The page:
You might have seen the headlines and shocked reactions on your newsfeed: The Food Standards Agency (FSA), the British equivalent of the Food and Drug Administration (FDA), has launched a campaign in the UK warning against the dangers of burnt toast and roasted potatoes. Could these everyday foods really give you cancer as the campaign suggests?
Toast, potatoes, pastries and other starchy foods form a chemical called acrylamide when cooked above 250 °F. Acrylamide is typically used in manufacturing to make plastic goods and adhesives, and it’s found in cigarette smoke as well. But concern was raised in 2002 when the chemical was first discovered in foods.
When rats and mice were fed large amounts of acrylamide in lab studies, they developed several types of cancer, including thyroid and testicular cancer. It’s not clear whether humans would experience the same results, but it would be unethical to feed people acrylamide to find out. Some studies, which relied on questionnaires about people’s eating habits, didn’t find higher cancer rates among those who ate more acrylamide-containing foods. However, the American Cancer Society (ACS) says that it makes sense to avoid substances that have been linked to cancer in animals.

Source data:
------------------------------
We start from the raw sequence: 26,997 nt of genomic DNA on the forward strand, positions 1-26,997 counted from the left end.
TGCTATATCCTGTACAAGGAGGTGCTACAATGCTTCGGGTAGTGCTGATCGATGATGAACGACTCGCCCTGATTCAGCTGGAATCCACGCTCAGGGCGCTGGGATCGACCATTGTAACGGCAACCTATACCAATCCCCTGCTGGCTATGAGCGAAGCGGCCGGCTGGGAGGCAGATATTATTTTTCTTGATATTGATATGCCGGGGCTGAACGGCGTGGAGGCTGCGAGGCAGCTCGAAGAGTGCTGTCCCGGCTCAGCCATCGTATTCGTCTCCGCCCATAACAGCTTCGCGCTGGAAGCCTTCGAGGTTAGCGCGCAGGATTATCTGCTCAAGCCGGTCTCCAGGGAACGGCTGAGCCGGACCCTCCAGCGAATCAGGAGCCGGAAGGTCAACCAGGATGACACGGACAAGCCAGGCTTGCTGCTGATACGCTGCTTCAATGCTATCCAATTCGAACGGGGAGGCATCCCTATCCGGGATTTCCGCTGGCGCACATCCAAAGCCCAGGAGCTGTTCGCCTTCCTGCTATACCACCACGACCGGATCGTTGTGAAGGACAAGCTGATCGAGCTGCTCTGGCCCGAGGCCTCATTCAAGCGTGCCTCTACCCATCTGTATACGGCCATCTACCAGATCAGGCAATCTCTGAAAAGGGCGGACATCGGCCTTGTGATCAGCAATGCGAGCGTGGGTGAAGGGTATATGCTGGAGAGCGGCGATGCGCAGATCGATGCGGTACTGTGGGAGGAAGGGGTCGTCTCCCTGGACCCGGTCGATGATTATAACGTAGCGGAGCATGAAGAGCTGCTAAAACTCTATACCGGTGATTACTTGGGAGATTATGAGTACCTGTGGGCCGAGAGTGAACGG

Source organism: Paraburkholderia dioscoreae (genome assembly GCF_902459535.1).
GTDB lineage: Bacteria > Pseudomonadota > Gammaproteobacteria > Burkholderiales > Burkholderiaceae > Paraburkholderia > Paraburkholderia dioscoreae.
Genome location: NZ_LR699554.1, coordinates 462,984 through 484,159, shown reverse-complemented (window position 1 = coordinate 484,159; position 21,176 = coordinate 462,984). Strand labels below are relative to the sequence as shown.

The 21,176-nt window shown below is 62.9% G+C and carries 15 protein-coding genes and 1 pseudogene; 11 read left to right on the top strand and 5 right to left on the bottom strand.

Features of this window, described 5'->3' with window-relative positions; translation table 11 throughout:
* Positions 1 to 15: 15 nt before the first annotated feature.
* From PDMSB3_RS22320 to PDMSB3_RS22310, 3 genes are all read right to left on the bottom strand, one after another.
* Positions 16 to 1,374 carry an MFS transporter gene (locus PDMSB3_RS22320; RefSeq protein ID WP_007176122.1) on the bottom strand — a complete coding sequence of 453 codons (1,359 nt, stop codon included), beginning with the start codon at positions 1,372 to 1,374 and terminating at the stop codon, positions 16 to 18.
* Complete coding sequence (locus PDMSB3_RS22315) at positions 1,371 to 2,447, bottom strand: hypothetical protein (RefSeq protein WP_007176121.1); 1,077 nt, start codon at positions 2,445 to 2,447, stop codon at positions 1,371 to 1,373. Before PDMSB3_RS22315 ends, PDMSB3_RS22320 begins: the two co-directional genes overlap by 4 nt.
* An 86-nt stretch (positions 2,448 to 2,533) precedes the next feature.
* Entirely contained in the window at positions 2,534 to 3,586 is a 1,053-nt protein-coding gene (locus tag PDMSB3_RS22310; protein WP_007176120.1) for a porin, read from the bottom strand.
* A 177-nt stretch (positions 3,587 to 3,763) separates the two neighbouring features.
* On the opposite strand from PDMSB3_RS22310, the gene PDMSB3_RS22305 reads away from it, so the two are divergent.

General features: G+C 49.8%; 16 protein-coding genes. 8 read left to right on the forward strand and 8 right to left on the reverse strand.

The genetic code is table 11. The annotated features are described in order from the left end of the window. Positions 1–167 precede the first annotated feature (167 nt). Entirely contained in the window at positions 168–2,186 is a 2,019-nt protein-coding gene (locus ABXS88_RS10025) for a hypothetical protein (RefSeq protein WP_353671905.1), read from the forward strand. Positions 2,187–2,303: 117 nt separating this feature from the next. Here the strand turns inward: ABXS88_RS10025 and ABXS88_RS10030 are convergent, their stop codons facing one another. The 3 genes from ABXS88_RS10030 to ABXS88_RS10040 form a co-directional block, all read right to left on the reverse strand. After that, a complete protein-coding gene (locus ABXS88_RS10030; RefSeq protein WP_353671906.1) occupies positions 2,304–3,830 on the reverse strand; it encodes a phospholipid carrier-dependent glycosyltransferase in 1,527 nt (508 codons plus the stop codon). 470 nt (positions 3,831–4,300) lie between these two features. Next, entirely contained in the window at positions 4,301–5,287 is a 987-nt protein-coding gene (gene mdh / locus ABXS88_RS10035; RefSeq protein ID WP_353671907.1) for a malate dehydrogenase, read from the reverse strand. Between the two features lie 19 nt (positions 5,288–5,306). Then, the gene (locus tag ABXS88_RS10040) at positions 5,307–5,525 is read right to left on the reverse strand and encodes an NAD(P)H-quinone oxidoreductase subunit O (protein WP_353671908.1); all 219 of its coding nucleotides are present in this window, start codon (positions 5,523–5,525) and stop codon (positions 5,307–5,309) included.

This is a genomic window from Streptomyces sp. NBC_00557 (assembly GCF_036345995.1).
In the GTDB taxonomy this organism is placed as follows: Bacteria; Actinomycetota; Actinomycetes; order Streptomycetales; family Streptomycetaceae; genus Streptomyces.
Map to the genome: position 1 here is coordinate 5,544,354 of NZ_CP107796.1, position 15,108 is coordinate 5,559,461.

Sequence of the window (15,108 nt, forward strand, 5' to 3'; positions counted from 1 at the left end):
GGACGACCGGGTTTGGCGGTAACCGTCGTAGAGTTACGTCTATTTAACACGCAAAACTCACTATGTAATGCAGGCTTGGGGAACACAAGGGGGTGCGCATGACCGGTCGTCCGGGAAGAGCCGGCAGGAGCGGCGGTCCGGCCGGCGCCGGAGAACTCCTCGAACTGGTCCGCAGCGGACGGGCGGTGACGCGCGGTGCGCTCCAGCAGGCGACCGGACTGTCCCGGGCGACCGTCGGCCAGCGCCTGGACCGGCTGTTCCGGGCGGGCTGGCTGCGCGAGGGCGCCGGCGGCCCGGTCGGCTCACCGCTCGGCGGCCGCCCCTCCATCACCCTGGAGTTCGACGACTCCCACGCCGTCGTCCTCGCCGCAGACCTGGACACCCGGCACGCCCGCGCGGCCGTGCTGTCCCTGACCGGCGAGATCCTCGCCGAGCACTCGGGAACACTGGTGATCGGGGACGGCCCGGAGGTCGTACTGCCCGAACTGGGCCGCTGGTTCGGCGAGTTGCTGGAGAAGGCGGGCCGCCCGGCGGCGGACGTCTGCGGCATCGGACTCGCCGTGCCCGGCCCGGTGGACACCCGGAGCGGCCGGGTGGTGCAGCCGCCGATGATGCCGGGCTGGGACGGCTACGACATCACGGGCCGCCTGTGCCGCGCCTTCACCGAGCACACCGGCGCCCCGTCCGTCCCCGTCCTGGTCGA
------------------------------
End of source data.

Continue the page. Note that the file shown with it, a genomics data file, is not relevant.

Should you change your eating habits?
Both the FSA and the FDA have warned consumers about the possible risks of acrylamide from food and cigarettes in the past, but this is the first time a full-scale public health campaign has been launched. FSA recommendations include:
The ACS suggests that boiling, steaming and microwaving starchy foods may be safer than frying, baking or broiling them as well. The ACS also states that french fries and chips may contain the highest levels of acrylamide among potatoes, while boiled potatoes contain none of the chemical.
Of course, one of the best ways to lower your acrylamide intake and reduce your cancer risk is to avoid cigarettes. For help quitting, visit Sharecare’s Quit Smoking page.
To learn more about how diet can influence your health, read Slash Your Cancer Risk With 10 Simple Food Swaps.
This content was published on January 24, 2017.